fFastInjector - World's Fastest Dependency Injector

(2013-6-16: See updated lifestyle section for details on singleton lifestyle)

What is it?

fFastInjector is the world’s fastest .NET dependency injector/service locator.

In order to prove that it is the fastest, I downloaded the code that accompanies this blog post and added an adapter for fFastInjector.  In my tests, it beat every other dependency injector on the list.

Why is it awesome?

fFastInjector is extremely fast and lightweight.  It is the fastest and one of the smallest dependency injectors out there. It is easy to add to your project using nuGet, set up a few mappings and be on your way.

How do I use it?

Add to your  project using nuGet's Install-Package command
Install-Package fFastInjector

Set resolver for interface

fFastInjector.Injector.SetResolver<MyInterface, MyConcreteClass>();

Resolve interface.  If no resolver is set for an interface, an exception is thrown.

var result = Injector.Resolve<MyInterface>();

Resolve concrete class.  If no resolver is set for a concrete class, this class will be resolved by looking for the constructor with the fewest parameters (preference given to the parameterless constructor).  If there are parameters, fFastInjector will attempt to resolve them as well.  If they cause an infinite loop with their dependencies, fFastInjector will throw an exception.

var result = Injector.Resolve<MyConcreteClass>();

Resolve concrete class using a specific expression.

fFastInjector.Injector.SetResolver<MyConcreteClass>(() => new MyConcreteClass(new Dependency()));
var result = Injector.Resolve<MyConcreteClass>();

Resolve class or interface and additionally set a property.  This first method will simply use fFastInjector to resolve the value for MyProperty based on the type of MyProperty.

     .SetResolver<MyInterface, MyTestClass>()
     .AddPropertyInjector(v => v.MyProperty);

Resolve class or interface and additionally set a property.  This second method allows you to specify and expression that will be evaluated to set MyProperty.

      .SetResolver<MyInterface, MyTestClass>()
      .AddPropertyInjector(v => v.MyOtherProperty, () => new MyPropertyClass());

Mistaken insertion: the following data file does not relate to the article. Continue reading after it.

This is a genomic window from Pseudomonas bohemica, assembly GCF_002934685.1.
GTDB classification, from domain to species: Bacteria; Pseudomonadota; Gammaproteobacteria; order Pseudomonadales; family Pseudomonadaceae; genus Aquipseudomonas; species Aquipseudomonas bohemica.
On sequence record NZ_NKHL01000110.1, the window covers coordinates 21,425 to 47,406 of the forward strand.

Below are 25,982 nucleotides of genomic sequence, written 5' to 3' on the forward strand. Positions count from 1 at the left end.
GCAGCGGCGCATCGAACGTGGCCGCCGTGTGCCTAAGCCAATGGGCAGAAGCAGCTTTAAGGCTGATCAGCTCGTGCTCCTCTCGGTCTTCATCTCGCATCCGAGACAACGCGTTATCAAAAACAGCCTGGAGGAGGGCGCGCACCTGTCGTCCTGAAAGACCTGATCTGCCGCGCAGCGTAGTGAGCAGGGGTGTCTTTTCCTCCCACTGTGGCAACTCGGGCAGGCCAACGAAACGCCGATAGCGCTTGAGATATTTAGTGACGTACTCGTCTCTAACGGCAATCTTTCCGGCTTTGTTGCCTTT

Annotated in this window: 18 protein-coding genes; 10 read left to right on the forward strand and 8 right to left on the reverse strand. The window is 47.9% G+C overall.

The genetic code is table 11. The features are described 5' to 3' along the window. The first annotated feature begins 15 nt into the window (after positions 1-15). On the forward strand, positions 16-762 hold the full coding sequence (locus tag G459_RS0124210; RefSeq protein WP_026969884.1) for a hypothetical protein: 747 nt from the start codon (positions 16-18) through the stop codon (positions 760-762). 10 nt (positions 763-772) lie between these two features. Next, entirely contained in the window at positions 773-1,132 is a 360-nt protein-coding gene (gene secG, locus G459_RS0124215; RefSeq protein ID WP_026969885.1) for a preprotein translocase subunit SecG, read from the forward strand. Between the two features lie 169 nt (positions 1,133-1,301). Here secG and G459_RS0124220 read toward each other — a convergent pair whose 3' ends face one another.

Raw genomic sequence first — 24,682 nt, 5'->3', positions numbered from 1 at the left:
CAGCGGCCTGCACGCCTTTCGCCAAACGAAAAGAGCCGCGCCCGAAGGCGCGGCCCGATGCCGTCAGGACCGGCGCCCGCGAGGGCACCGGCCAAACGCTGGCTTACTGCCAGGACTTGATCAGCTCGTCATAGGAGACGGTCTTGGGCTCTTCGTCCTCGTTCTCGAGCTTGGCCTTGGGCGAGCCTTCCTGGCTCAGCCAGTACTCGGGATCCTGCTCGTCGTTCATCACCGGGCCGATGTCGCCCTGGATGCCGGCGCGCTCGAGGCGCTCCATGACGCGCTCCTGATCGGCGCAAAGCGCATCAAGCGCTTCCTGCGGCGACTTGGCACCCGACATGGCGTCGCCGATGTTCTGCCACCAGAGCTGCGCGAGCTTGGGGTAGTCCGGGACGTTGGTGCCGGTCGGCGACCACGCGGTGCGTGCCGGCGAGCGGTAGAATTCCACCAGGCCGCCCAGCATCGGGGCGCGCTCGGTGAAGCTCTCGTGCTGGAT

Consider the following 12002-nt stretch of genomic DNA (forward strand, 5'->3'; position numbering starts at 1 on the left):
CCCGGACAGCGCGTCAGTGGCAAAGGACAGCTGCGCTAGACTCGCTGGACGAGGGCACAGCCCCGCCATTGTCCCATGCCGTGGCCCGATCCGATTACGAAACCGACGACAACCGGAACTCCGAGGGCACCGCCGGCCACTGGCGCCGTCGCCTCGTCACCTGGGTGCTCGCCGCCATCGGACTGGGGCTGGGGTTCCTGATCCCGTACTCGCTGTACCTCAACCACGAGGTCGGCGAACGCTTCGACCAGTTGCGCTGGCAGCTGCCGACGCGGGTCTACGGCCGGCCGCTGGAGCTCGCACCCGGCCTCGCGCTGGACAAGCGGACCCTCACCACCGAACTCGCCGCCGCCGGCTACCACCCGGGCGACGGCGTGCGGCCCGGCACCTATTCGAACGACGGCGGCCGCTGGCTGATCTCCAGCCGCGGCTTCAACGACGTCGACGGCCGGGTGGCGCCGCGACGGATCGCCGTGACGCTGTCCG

Questions (that I anticipated you might ask)

Is it ready for production use?

There’s not a lot of code and my tests have 100% code coverage.

I do recommend it for production use, assuming you have a proper test phase before you go to production.  Once I have used it in production for a reasonable time, I will release the 1.0 version.

What lifestyles does it support?

Hippy, banker, or metalhead.  Kidding.  fFastInjector supports Transient and Singleton lifestyles.  No lifestyles are specified, but provided your resolver calls “new” for transient lifestyles and just returns an existing instance for the singleton lifestyle, all should be well.  I will be looking into other lifestyles but I expect them to be built as add-ons instead of in the base fFastInjector.  I expect to build an add-on to support asp.net/MVC that may support a single-request lifestyle and automatically configure controller resolution.

  The next release adds a command to specifically set a singleton resolver.  Until that is available, create a static variable, instantiate your singleton, and use the following to resolve:

myStaticVar = new MyConcreteSingleton();
fFastInjector.Injector.SetResolver<IMyInterface>(() => myStaticVar);

Dependency Injection, Inversion of Control, Service Locator, what does it all mean?

Inversion of control is the technique of making object dependencies known at run-time instead of compile-time.  This is accomplished by creating a contract or interface between objects and then using a run-time tool, such as fFastInjector, to determine the dependency for that contract.

Dependency injection is one technique for inversion of control.  The class is created with injection points in the constructor or properties and then those dependencies are injected when the class is constructed.  Classes built using this technique have no dependency on the dependency injector,

To use fFastInjector this way

  1. Create a class with a constructor that has parameters consisting of interfaces to your dependencies.  
  2. Call Injector.SetResolver for each of the dependencies
  3. Call Injector.Resolve<MyConcreteClass>() as needed

Service location is a technique where dependencies are resolved as needed.  The class calls the service locator with the interface needed and the service locator returns a concrete reference for that interface.

To use fFastInjector this way, call Injector.Resolve<IMyInterface>() anywhere in your code that you need IMyInterface.

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